Photo: Twenty-three-year-old Shanel Dove has been fighting kidney disease for several years.
"Every night I get my supplies and take them to my room," Dove said.
A spare bedroom in her Gadsden home holds boxes of tubing, gauze, soap, and sanitizer -- just some of the supplies she orders every month to help treat her kidney disease.
"My process is about 8 1/2 hours. So it does it while I'm asleep. I hook up to the machine, and it does everything on its own," Dove said.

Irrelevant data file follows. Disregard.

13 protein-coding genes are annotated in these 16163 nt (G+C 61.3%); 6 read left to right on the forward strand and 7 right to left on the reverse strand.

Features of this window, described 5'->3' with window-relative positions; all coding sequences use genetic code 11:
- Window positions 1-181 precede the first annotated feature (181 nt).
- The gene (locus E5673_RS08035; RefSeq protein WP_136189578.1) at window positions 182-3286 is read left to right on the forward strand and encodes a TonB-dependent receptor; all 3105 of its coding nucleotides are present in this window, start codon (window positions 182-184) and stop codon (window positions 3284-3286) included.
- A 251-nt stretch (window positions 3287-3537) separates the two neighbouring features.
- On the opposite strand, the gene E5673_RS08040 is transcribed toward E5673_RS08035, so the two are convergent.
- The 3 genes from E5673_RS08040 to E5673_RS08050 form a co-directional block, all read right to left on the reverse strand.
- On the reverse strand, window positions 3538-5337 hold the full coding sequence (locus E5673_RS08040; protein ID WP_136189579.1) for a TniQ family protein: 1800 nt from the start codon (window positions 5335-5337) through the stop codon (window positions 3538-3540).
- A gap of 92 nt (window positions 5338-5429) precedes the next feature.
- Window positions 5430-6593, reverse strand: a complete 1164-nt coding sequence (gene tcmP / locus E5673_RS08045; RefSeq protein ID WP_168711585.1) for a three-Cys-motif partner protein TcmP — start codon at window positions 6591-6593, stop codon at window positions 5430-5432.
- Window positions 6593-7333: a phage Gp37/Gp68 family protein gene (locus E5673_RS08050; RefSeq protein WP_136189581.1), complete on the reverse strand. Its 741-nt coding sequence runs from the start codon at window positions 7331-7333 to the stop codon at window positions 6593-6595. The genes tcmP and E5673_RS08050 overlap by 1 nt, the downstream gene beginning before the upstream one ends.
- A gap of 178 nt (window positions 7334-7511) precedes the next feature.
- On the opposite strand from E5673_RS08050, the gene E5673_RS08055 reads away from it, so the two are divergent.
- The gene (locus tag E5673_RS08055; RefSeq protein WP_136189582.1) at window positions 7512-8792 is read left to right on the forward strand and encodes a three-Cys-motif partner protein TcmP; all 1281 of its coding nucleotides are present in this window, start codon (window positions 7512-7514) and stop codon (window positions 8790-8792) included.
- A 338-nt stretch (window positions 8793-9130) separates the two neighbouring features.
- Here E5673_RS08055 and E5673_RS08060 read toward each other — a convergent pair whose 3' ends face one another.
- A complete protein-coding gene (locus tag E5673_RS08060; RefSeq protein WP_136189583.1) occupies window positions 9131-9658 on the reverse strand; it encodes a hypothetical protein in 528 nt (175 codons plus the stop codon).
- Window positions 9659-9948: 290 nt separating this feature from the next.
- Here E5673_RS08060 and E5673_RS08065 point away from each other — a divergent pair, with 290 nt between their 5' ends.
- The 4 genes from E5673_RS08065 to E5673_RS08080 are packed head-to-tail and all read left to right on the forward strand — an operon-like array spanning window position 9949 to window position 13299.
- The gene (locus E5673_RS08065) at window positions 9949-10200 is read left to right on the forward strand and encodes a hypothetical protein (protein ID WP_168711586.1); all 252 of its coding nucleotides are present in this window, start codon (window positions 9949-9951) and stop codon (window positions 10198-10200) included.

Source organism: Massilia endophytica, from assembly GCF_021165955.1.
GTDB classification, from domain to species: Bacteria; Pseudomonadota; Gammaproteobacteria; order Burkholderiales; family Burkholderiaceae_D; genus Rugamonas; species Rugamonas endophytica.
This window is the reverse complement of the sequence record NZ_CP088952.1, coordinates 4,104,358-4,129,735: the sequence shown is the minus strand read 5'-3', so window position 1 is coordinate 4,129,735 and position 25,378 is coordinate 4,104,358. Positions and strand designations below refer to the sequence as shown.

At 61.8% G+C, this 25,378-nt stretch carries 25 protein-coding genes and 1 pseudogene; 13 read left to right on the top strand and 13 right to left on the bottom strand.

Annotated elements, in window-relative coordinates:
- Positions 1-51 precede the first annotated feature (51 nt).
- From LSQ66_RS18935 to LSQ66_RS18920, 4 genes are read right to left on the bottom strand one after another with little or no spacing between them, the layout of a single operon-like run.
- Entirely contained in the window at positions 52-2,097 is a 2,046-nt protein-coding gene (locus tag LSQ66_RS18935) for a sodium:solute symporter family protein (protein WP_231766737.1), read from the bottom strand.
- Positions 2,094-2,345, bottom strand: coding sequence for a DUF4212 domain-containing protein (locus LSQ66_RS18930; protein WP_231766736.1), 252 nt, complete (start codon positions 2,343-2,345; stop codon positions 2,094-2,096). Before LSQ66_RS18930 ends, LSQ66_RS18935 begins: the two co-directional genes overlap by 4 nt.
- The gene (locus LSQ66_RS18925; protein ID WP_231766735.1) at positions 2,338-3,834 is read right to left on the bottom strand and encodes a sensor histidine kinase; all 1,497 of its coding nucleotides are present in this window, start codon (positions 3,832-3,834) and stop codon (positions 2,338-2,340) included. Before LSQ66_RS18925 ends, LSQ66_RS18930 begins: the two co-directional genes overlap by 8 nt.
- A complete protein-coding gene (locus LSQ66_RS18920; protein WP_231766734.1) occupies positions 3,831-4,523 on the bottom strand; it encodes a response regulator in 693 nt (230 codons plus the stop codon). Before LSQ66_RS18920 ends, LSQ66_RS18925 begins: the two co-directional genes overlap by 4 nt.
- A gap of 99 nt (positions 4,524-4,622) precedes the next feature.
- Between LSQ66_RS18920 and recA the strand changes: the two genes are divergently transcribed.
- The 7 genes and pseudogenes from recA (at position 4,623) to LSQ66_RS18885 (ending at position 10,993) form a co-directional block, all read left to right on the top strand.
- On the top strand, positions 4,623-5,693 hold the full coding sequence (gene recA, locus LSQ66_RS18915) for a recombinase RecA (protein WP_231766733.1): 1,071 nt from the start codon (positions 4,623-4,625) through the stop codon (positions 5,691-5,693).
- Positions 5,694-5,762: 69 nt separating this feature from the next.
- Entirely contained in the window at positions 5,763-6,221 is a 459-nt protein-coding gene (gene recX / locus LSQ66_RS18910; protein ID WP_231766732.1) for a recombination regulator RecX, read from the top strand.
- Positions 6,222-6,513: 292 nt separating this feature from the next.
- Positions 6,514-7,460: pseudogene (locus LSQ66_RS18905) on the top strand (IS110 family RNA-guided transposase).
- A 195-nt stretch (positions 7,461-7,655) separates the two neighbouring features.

Dove has been waiting for a kidney for 3 years. In the meantime, the machine does what her kidneys cannot.
"I really didn't know what was involved like, I wasn't really educated about it. I just knew about the disease," Dove said.
Kidney disease is most prevalent in the African-American community. Some risk factors include diabetes and hypertension, but doctors say most African-Americans develop the disease because of genetics.
"I got it from my father," Dove said. "He has the same disease and my brothers also."
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